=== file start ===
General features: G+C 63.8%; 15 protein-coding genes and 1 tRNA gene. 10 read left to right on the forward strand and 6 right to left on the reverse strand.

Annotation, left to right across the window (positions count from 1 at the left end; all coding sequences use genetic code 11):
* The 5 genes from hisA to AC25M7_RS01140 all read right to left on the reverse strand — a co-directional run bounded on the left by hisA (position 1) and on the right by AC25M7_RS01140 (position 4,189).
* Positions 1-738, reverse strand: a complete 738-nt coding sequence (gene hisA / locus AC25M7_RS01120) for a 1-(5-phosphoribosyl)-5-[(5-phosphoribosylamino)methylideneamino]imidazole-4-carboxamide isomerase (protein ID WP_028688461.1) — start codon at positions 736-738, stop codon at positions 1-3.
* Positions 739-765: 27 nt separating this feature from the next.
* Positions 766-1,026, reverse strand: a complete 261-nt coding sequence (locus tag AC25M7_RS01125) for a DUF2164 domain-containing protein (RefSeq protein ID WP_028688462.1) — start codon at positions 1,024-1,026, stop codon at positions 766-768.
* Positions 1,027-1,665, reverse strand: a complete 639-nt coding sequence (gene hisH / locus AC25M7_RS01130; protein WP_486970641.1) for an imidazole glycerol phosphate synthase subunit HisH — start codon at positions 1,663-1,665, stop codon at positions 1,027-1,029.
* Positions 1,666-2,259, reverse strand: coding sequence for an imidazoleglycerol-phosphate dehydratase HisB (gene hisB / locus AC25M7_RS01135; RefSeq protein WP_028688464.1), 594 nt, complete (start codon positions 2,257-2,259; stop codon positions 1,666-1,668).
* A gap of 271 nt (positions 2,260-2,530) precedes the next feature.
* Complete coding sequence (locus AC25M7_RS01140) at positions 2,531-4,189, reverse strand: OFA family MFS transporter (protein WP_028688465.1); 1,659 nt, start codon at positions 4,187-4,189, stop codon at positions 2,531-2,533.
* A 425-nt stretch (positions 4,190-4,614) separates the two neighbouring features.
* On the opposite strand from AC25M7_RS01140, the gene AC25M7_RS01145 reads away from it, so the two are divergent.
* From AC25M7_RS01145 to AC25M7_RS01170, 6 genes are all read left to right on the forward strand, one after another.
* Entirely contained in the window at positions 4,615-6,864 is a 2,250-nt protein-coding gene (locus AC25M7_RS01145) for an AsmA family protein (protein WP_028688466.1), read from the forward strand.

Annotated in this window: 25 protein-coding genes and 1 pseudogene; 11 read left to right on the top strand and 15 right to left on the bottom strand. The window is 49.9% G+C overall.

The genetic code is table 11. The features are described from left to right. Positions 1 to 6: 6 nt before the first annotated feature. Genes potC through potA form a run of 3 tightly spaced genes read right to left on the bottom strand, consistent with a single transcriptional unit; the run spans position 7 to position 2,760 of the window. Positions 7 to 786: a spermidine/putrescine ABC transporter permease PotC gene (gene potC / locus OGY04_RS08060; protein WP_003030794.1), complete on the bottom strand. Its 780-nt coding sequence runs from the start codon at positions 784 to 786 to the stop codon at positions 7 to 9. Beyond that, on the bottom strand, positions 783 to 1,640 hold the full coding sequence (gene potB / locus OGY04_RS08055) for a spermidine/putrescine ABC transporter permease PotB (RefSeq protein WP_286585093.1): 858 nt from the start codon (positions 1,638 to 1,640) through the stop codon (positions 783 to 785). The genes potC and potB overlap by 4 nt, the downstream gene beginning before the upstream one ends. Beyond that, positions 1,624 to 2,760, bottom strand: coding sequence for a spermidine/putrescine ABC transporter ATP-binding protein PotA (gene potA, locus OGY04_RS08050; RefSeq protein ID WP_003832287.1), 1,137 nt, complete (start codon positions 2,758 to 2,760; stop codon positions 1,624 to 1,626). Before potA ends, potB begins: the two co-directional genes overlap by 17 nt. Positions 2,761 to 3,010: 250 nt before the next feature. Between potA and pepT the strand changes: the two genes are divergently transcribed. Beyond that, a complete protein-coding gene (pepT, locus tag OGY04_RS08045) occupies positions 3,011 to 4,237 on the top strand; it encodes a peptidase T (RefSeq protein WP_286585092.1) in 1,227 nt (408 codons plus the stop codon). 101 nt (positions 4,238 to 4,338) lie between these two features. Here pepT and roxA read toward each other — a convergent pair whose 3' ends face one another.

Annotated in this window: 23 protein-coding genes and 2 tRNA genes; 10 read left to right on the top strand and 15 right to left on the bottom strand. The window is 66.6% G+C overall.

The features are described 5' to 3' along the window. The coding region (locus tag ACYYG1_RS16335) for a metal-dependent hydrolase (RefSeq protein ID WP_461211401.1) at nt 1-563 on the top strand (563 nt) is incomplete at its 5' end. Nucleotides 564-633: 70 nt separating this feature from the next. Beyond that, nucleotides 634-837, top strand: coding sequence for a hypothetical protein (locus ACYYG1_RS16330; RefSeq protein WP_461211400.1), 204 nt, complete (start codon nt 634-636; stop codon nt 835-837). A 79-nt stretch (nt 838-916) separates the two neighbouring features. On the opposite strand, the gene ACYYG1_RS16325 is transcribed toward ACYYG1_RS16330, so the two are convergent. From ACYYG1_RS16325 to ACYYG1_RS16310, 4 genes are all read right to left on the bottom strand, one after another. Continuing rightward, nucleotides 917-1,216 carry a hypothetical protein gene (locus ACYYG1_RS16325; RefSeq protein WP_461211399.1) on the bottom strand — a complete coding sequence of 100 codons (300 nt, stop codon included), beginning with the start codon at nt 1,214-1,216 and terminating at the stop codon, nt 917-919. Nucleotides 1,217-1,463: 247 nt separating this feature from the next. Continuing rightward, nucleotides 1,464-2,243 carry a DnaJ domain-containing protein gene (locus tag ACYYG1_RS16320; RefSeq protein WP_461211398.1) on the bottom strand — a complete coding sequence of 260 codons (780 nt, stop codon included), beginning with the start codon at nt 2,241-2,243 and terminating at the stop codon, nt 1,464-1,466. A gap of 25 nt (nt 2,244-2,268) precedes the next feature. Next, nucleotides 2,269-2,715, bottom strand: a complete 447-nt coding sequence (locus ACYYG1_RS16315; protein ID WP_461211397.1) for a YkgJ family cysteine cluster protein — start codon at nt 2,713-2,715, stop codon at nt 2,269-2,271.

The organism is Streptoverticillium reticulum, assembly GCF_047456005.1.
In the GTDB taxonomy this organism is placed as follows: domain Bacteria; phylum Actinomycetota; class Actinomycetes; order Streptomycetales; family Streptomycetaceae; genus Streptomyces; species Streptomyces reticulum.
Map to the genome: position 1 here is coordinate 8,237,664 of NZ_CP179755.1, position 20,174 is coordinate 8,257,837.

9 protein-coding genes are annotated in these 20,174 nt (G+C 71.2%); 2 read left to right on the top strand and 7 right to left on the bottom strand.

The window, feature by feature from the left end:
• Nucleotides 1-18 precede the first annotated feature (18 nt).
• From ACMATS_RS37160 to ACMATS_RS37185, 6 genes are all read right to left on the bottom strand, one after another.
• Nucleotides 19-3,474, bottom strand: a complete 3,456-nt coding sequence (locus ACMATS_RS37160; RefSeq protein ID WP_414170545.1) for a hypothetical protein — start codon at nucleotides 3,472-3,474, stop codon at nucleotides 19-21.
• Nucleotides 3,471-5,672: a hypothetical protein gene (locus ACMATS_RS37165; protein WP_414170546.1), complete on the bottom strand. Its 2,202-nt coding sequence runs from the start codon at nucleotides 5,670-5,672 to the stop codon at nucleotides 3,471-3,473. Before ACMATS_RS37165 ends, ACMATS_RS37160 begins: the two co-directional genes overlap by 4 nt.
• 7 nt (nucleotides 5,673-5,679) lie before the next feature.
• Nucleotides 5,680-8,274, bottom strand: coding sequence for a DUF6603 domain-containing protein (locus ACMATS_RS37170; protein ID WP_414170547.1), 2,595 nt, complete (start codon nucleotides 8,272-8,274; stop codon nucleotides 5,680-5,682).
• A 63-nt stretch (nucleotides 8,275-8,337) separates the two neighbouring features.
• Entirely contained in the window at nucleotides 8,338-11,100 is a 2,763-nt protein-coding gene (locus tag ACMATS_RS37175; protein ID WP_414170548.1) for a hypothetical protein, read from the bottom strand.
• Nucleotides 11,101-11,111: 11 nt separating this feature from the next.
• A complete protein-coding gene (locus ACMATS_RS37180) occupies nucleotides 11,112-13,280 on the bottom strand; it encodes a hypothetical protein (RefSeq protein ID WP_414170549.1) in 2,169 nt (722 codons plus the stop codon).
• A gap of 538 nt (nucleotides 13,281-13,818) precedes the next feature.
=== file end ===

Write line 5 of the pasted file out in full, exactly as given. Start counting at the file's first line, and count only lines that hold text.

* Positions 739-765: 27 nt separating this feature from the next.